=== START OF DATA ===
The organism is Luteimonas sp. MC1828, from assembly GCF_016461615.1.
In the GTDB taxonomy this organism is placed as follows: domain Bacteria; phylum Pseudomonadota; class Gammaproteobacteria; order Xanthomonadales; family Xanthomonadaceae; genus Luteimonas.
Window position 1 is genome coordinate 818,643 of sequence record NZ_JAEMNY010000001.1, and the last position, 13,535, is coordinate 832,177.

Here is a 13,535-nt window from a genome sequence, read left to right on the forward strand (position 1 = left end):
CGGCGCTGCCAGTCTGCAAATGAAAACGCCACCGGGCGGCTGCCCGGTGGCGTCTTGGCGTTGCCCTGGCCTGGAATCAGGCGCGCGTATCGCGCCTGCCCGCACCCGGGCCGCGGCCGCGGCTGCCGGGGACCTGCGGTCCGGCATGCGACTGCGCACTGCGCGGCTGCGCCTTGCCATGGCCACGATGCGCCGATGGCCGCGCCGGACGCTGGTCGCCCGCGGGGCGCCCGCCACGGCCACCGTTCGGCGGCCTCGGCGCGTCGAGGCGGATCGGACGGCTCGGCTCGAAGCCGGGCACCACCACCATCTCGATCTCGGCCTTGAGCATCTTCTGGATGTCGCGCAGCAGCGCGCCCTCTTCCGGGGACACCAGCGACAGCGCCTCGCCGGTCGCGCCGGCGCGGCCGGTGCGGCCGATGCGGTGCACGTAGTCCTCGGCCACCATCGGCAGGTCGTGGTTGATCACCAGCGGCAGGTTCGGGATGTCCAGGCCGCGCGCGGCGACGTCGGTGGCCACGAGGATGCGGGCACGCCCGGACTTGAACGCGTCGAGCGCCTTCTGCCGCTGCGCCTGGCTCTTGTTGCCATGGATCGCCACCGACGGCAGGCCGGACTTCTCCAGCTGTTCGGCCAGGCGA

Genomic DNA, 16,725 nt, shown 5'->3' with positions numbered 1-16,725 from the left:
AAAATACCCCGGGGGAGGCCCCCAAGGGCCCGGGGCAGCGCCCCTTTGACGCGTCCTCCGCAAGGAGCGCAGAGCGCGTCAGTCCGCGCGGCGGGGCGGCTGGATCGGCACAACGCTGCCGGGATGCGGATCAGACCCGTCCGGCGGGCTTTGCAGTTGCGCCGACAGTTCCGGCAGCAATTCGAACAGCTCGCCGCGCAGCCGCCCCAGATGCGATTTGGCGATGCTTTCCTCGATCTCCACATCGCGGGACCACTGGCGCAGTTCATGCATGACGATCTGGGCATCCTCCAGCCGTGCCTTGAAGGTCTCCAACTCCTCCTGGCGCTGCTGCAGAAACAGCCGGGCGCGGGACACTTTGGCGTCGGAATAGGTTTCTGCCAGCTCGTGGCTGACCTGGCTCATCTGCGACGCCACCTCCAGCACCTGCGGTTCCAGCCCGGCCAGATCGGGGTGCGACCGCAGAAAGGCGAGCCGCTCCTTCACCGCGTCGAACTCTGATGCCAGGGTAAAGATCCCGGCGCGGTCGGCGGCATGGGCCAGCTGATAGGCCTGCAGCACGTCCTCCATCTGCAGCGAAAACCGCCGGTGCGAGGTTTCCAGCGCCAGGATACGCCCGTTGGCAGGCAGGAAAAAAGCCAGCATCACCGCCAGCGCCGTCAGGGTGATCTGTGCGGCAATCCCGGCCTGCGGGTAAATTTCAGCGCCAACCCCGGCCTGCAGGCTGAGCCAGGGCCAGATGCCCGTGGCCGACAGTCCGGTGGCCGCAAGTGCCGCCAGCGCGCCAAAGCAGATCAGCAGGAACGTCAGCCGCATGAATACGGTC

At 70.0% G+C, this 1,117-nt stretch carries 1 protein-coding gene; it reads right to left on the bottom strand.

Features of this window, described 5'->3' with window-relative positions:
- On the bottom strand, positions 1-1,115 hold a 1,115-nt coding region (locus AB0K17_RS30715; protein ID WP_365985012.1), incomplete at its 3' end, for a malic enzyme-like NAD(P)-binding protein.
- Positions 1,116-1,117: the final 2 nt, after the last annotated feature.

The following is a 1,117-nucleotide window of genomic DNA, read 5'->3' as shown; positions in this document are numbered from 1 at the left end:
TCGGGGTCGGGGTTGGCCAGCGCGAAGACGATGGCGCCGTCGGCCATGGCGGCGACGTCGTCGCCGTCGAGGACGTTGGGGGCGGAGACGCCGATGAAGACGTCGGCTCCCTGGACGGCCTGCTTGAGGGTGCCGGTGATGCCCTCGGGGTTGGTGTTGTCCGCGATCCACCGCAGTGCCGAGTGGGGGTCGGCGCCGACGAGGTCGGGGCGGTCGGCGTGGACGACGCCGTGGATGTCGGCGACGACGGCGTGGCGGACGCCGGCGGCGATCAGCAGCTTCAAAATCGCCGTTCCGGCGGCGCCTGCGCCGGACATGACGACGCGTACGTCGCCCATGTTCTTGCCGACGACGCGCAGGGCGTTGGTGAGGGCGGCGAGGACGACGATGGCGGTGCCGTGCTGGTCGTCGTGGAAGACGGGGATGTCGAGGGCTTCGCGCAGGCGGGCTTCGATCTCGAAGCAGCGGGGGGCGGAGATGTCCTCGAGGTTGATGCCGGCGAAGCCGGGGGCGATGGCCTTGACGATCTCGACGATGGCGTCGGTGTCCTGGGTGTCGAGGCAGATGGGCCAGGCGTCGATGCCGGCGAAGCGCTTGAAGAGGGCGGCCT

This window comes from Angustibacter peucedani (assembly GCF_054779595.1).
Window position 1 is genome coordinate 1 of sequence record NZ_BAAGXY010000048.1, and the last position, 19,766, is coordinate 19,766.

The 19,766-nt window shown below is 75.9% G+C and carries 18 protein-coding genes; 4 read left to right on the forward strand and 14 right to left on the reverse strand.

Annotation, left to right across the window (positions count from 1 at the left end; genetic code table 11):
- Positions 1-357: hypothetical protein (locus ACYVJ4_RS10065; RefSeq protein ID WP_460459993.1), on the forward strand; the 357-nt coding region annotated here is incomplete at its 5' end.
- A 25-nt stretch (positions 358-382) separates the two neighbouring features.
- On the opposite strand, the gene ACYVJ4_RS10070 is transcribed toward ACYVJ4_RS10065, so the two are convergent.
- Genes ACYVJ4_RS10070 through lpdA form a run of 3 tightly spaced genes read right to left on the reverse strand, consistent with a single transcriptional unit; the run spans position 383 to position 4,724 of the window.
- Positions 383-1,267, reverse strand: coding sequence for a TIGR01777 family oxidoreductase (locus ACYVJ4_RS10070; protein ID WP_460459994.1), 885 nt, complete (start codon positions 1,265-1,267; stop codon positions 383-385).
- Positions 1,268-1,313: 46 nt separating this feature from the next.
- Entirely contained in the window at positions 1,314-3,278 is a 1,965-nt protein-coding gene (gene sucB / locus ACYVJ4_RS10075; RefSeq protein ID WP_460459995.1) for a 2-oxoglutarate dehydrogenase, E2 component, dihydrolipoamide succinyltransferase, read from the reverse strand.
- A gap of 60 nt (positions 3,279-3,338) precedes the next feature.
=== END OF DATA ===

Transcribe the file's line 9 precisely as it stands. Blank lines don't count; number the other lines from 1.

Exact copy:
Features of this window, described 5'->3' with window-relative positions: